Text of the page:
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The Depression Response

  [ 12 votes ]   [ 1 Comment ]
By Erik Johnson and Lisa Petrison • www.ProHealth.com • February 18, 2014


The Depression Response
Reprinted with the kind permission of  Paradigm Change
 
By Erik Johnson and Lisa Petrison
 
From Lisa:
 
It’s long been observed that the illness that the U.S. government historically has chosen to call Chronic Fatigue Syndrome (properly referred to and defined as Myalgic Encephalomyelitis) and depression are often co-morbid conditions. Depending on the specific population being studied and the definitions being used, between 30 and 70% of patients with “CFS” (the name used in the medical literature and thus used in this discussion of that literature) also qualify for a diagnosis of major depression. (1)
 
Vincent van Gogh, whose depressions and mood swings may have been prompted by the toxic substances in the paints he used. Van Gogh stored his many paintings before they dried in his poorly ventilated sleeping room.
A self-portrait by Vincent van Gogh, whose depressions and mood swings may have been prompted by the toxic substances in the paints he used. While living in Arles, Van Gogh stored his many paintings before they dried in his poorly ventilated sleeping room and also was said to be in the habit of licking his paintbrushes.
 
The literature makes it clear that “CFS” and depression are not the same thing.  ”CFS” is a much more complex condition than depression, with more than 400 peer-reviewed studies demonstrating a very wide variety of physiological medical abnormalities. (2) Treating the depressive component of the illness (e.g. with talking therapy or drugs) never has resulted in more than a slight improvement in overall “CFS” symptoms in any studies, making it seem unlikely that depression is an important cause of the overall illness.  (1)
 
Frequently, the stresses of having “CFS” (such as inability to work, financial problems, relationship difficulties and challenges with regard to getting good medical care) have been cited as possibly being responsible for the depression. (1)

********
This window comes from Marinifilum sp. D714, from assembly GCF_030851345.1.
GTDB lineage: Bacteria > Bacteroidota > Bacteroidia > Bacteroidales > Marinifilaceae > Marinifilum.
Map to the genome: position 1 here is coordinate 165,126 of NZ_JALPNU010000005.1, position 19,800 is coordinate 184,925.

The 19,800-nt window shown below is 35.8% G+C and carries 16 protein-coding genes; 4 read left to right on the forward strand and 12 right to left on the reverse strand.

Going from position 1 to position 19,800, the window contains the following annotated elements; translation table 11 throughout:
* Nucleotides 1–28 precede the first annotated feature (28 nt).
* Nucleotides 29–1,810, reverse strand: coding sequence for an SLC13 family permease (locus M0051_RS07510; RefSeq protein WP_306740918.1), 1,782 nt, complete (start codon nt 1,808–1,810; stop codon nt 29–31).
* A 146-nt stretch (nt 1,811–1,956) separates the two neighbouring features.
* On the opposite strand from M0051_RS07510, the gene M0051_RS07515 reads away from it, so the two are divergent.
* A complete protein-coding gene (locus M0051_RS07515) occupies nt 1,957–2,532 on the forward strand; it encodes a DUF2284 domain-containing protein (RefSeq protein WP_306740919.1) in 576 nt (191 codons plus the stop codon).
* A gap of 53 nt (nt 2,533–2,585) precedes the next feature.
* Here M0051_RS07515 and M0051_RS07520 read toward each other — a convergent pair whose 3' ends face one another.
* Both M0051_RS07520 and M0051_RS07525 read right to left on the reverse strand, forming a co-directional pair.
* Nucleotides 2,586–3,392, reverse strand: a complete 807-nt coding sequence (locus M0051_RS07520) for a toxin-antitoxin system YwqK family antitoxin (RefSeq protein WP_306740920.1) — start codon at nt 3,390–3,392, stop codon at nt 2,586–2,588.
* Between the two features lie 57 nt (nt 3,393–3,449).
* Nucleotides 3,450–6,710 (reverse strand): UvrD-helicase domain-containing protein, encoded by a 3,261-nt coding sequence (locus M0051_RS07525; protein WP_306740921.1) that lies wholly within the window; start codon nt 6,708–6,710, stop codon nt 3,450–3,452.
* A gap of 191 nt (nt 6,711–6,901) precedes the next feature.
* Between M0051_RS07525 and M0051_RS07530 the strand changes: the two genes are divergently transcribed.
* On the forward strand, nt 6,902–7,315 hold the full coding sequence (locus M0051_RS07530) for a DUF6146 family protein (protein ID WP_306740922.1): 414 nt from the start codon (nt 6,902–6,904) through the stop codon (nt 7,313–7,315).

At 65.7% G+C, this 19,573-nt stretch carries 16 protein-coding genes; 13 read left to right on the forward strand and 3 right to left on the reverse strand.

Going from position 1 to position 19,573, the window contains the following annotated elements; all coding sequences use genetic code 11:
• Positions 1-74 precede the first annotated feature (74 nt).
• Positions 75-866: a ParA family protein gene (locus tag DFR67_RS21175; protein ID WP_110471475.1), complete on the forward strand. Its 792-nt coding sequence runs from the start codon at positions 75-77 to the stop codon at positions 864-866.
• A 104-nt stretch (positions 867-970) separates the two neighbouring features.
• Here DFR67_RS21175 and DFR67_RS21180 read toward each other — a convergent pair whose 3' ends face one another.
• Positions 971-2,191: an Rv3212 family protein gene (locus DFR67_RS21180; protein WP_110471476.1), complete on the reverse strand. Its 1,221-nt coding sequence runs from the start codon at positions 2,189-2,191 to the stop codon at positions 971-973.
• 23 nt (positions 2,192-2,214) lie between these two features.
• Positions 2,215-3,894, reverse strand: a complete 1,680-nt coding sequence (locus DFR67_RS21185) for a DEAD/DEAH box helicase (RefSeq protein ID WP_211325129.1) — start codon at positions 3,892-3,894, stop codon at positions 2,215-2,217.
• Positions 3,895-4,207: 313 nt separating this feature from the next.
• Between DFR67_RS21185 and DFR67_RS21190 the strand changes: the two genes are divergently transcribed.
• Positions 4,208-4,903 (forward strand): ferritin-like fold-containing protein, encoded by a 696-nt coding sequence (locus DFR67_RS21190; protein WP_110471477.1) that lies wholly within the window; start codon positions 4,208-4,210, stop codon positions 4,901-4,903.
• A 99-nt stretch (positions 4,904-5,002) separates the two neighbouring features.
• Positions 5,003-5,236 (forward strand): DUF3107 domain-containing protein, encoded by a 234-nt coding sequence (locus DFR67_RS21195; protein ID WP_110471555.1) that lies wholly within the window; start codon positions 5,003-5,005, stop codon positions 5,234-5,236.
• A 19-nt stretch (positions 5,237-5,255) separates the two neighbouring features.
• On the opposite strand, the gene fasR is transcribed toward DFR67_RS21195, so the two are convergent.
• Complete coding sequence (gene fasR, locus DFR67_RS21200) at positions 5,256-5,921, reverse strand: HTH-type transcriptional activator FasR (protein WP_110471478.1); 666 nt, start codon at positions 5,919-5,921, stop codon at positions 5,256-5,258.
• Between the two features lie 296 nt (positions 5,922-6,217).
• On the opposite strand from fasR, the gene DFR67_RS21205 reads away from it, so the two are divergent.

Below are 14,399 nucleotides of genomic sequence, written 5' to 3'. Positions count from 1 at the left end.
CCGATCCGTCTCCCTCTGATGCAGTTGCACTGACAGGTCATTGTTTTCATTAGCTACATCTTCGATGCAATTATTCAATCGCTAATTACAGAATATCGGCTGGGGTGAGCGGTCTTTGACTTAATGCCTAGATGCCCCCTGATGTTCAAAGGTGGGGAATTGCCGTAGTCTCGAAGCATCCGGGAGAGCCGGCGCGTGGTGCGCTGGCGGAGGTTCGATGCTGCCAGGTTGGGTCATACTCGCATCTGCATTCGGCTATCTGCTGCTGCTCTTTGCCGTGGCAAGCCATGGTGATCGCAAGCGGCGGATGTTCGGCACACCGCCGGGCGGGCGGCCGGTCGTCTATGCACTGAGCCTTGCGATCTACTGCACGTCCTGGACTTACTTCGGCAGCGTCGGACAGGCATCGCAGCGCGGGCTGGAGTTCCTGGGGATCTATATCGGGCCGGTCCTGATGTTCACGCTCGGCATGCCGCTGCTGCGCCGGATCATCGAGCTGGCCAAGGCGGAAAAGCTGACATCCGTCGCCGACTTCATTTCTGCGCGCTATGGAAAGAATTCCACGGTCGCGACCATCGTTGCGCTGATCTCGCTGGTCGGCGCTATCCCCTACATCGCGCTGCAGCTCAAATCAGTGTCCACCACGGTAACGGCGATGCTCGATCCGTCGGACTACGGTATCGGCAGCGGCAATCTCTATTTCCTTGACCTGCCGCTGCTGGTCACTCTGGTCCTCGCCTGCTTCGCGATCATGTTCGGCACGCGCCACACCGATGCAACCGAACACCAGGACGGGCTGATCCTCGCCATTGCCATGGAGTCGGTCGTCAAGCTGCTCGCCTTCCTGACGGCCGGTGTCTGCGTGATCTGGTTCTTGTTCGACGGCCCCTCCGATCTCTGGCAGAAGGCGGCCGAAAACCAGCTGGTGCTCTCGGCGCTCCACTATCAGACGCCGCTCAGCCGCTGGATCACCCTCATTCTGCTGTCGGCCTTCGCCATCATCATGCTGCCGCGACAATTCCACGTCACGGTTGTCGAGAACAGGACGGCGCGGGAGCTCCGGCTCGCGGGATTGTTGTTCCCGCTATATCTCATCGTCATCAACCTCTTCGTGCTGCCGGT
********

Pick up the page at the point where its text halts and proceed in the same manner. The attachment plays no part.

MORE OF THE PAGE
However, a new stream of literature has suggested a more integral connection between “CFS” and depression. Depression now appears to be associated with specific physiological abnormalities, including elevations in the cytokines IL-1b, IL-6 and TNF-alpha; dysregulation of NF-k-B; oxidative stress; and mitochondrial dysfunction. (3)
 
All of these appear to be issues in “CFS” as well. (4) According to researcher Michael Maes and colleagues (2012):
 
“The co-occurrence between depression and ME/CFS is explained by partially overlapping aberrations in inflammatory, oxidative and nitrosative (IO&NS) pathways. Both disorders are accompanied by systemic inflammation, characterized by increased levels of proinflammatory cytokines and increased levels of acute phase reactants; diminished levels of antioxidants, including zinc and coenzyme Q10 and antioxidant enzymes; O&NS damage to fatty acids, proteins and DNA; dysfunctional mitochondria; a lowered ?-3/?-9 polyunsaturated fatty acid ratio; increased translocation of gram-negative bacteria, and aberrations in intracellular signal transduction and apoptosis pathways.” (5)
 
Although the pattern of abnormalities is the same in both groups, levels of oxidative stress tend to be “more severely and/or persistently” elevated in “CFS” than in depression, they note. (5)
 
Considering that a large number of studies have revealed cardiac problems to be fundamental in “CFS” (2), it is interesting to note that cardiac patients without “CFS” have been found to have the same pattern of cytokine dysfunctions as those observed in “CFS” and depression (6).